Chapter 7 is intended to assist practitioners to critically review and evaluate the epidemiological research that has been conducted concerning the prevalence and incidence of mental disorders among members of the four groups discussed throughout this text. An important addition to Chapter 7 in this new edition is an extended discussion regarding the association between English-language proficiency and psychopathology, which is a controversial area practitioners should understand to prevent overdiagnosing or misdiagnosing clients, particularly in the case of Asian and Hispanic clients, as well African American clients who elect to use nonstandard English during the assessment and diagnostic process.

    Chapter 8 makes an obvious point: that most measures or assessment instruments used today by mental health practitioners with African American, American Indian, Asian, and Hispanic clients are culturally biased. For various practical reasons, however, it may not be advisable to recommend that practitioners stop using these measures. A better alternative would be to train practitioners (and also graduate students) to use culturally biased measures in ways that will not harm their multicultural clients. Practitioners need to know how to recognize the biases that exist in the measures they use and how to evaluate the data they gather accurately and appropriately so that it is meaningful and helpful to them in their work with culturally diverse clients. In Chapter 8, the discussion of the effects of racism as an explanation for the prevalence and incidence of mental disorders in members of some groups has been expanded with a distinction between racism as a stressful event leading to the development of mental disorders and racism as an explanatory construct for the prevalence and incidence of mental disorders. The DSM-IV-TR (American Psychiatric Association, 2000) endorsed the term culture-bound syndromes in response to the use of this term in the multicultural literature. DSM-5, however, removed this endorsement of that term and replaced it with three cultural concepts—cultural syndromes, cultural idioms of distress, and cultural explanations or perceived causes (American Psychiatric Association, 2013). This removal of the culture-bound syndromes term in the DSM-5 is reviewed in Chapter 8, including a discussion regarding reasons for keeping this term in the cross-cultural literature.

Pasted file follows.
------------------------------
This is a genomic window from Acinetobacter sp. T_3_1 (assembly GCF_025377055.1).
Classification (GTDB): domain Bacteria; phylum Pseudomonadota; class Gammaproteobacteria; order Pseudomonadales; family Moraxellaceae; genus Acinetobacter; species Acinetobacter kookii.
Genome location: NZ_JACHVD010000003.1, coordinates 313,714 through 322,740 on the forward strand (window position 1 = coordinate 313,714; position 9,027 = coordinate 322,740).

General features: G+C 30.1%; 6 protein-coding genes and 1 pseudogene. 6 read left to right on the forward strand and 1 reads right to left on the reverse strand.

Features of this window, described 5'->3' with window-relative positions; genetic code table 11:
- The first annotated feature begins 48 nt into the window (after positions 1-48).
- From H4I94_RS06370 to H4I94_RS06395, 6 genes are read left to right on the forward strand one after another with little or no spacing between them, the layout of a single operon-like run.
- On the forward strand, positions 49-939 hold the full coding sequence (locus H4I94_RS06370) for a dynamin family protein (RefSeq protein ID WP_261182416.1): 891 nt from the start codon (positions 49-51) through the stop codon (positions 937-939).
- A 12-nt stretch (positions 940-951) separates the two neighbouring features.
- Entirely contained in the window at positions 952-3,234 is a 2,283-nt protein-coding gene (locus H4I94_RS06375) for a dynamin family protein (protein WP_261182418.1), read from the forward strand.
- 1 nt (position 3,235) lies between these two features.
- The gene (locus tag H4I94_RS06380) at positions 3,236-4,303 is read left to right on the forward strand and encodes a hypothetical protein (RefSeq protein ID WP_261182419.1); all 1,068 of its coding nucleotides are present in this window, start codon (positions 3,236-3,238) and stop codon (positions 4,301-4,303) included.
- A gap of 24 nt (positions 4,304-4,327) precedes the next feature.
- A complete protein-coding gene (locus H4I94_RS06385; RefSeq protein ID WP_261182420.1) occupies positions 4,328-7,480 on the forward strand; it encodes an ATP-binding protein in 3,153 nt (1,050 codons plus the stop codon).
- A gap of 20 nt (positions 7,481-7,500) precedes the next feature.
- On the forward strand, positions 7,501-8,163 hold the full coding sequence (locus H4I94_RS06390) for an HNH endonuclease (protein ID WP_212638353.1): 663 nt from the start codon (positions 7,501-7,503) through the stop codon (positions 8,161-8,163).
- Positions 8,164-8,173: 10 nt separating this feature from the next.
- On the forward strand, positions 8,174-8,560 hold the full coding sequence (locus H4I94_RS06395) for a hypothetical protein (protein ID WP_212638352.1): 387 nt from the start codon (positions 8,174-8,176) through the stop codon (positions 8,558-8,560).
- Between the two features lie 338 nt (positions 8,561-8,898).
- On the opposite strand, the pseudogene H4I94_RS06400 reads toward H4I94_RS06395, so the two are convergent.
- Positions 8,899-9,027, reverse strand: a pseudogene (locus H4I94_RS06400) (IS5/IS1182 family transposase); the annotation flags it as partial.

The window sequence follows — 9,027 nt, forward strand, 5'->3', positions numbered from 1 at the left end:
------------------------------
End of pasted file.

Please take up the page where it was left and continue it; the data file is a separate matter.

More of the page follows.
With the release of the DSM-5, the American Psychiatric Association again encourages clinicians (as was the case in the DSM-IV-TR) to pay attention to the potential role of specific cultural variables in the clients' presentation of symptoms across most psychiatric disorders described in the manual. Several DSM-5 drafts included over 2,300 responses from all sections of the mental health field and the public sector. These responses were generally associated with critiques related to changes in current diagnosis and/or the addition of new mental disorders. Although attention to cultural variables in the DSM-5 was not a crucial issue in such critiques, it is important to emphasize that the DSM-5 greatly expanded discussions on cultural variables across most mental disorders, relative to discussion of such variables in the DSM-IV-TR (American Psychiatric Association, 2000). Chapter 9 has been extensively revised in response to substantial additional cultural contributions in the DSM-5. In Chapter 9, busy clinicians are rewarded with a rapid review of important cultural issues they should consider when making a DSM-5 diagnosis of mental disorder. This quick review is particularly significant in the case of new mental disorders in the DSM-5, as well as the addition of the DSM-5 Cultural Formulation Interview (CFI), which practitioners can use to screen the impact of the client's culture on critical areas of assessment and diagnosis of mental disorders. Chapter 9 also discusses the current scholarly controversy regarding using DSM-5 versus the International Classification of Diseases in the diagnosis of mental disorders. This chapter also expands the discussion on conditions that may be the focus of clinical attention, particularly with the addition of new V Codes in the DSM-5 that are culturally relevant when assessing and diagnosing DSM-5 mental disorders.